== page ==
Forensic anthropological studies include the determination of demographic characteristics such as sex. Parts of the human skeleton that are accurate predictors for sex include the skull, pelvis, femur and tibia. Metacarpals were previously excluded from studies on sexual dimorphism due to their relatively small size and often poor preservation. Scheuer and Elkington (1993) have shown that metacarpals (MC) are sexually dimorphic, with accuracies ranging from 78 to 92%. The aim of this study was to develop discriminant function formulae to determine sex from the metacarpals in a South African population. Metacarpals of 200 individuals, which comprised 50 individuals from each sex-race group (blacks, whites, males and females), were used. Seven measurements on each bone were recorded with a caliper to an accuracy of 0.01mm. Data were analyzed using SPSS version 11.5. Stepwise discriminant functions were performed using all seven variables for each metacarpal bone. Only those variables that best distinguished between the sexes were selected and subjected to direct discriminant analysis. Statistically significant differences (p<0.0001) were found between males and females for all variables. In the stepwise discriminant function the following variables were selected first: the medio-lateral diameter for the first metacarpal, the antero-posterior measurement of the base for the second, third and fourth metacarpals and the antero-posterior measurement of the head for the fifth. Classification accuracy using the stepwise analysis ranged between 76% and 87%, with highest accuracies obtained for MC1. Accuracies for cross-validations were similar. Direct analyses using single variables produced accuracies ranging from 71% to 78%. Measurements of the metacarpals appear to be moderate discriminators of sex with overall classification accuracies ranging between 76.9 and 85.4%. These formulae can be used to determine sex should only single hand bones be found.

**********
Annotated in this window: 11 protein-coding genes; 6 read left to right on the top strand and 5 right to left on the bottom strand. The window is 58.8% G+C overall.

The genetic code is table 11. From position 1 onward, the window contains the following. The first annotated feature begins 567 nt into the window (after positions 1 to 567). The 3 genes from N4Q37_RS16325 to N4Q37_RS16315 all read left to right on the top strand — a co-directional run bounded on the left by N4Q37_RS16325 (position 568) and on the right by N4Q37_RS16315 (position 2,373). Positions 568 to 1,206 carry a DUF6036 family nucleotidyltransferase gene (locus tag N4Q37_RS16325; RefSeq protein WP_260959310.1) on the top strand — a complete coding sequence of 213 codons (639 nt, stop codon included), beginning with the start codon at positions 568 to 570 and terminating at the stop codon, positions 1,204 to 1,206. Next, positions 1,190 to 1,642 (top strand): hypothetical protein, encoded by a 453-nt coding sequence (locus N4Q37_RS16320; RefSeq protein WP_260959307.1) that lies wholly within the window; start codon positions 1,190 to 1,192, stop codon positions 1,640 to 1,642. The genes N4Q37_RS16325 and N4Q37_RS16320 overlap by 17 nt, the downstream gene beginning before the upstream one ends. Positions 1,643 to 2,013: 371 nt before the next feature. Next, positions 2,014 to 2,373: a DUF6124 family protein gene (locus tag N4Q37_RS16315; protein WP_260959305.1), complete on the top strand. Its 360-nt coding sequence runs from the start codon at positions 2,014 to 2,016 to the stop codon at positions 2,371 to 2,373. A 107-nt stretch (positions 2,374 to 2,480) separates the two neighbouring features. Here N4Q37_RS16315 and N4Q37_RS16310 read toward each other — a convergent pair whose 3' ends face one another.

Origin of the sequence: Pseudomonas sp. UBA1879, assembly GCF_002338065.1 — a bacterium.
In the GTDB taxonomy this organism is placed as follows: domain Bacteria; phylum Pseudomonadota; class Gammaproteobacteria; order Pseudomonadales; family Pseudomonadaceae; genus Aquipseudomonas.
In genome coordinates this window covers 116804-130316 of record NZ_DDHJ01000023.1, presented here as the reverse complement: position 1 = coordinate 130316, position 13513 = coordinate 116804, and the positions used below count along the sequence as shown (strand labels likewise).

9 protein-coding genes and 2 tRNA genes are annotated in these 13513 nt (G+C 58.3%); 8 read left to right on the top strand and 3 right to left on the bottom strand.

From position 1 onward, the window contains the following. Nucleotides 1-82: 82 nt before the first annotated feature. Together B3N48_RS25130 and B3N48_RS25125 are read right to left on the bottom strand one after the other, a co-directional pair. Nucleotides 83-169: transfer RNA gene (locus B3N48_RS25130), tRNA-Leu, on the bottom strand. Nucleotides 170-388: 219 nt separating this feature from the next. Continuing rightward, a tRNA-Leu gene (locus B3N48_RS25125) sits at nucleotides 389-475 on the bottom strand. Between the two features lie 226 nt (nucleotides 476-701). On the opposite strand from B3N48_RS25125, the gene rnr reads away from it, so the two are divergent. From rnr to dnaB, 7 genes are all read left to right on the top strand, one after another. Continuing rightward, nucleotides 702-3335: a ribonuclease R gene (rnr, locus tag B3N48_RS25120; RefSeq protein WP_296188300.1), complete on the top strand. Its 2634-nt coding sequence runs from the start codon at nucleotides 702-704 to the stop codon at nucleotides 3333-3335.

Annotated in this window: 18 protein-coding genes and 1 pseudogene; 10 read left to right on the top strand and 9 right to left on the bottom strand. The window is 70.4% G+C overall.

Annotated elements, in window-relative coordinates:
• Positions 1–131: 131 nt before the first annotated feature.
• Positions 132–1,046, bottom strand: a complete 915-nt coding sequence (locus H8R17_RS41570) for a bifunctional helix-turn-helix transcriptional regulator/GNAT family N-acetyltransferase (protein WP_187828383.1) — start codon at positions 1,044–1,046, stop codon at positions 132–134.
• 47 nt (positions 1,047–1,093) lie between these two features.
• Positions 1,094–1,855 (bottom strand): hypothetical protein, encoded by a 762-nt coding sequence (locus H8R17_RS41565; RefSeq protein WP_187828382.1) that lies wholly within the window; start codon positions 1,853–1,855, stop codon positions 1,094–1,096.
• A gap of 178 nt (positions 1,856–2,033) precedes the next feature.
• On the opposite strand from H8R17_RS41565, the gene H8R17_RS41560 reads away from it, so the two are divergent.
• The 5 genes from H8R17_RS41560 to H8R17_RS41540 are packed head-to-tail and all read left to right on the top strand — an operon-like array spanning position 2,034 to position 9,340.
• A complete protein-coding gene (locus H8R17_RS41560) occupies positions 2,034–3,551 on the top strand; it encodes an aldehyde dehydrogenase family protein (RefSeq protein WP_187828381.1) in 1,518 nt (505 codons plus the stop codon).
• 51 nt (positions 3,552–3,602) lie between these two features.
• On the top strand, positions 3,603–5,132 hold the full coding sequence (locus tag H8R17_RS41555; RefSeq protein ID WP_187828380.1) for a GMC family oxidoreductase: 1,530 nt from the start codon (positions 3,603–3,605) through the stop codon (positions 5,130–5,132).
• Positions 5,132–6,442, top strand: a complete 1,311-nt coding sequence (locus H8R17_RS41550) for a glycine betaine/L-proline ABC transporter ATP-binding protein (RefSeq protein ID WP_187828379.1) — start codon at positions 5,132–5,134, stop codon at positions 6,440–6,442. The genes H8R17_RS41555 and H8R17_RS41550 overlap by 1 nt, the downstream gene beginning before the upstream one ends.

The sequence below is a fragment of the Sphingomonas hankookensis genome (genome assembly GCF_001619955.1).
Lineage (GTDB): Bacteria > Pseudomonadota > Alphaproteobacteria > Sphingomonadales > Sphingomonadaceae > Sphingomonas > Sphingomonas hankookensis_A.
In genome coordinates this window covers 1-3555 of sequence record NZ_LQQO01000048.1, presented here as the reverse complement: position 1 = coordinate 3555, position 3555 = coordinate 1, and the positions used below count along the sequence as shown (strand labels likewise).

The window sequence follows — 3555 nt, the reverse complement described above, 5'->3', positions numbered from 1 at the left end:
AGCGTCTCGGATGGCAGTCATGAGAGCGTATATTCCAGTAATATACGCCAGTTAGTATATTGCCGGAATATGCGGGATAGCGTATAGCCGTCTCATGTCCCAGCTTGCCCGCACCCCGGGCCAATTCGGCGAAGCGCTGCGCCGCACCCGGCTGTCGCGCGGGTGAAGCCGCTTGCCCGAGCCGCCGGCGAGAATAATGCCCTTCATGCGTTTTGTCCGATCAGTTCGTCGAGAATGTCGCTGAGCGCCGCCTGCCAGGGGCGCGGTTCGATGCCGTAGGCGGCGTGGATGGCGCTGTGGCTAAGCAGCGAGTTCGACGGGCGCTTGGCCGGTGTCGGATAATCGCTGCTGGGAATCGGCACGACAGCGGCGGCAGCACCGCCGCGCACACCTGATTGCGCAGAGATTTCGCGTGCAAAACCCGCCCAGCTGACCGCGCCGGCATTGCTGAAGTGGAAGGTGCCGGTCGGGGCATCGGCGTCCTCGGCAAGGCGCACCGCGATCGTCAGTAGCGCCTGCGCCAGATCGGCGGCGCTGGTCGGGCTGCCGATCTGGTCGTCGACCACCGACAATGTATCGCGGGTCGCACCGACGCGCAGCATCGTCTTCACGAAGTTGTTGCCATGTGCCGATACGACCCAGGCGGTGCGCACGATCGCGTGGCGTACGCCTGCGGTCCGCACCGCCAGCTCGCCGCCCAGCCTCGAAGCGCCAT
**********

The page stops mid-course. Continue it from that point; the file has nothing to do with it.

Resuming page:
Poster presented at the University of Pretoria Health Sciences Faculty Day, August 2008, Pretoria, South Africa.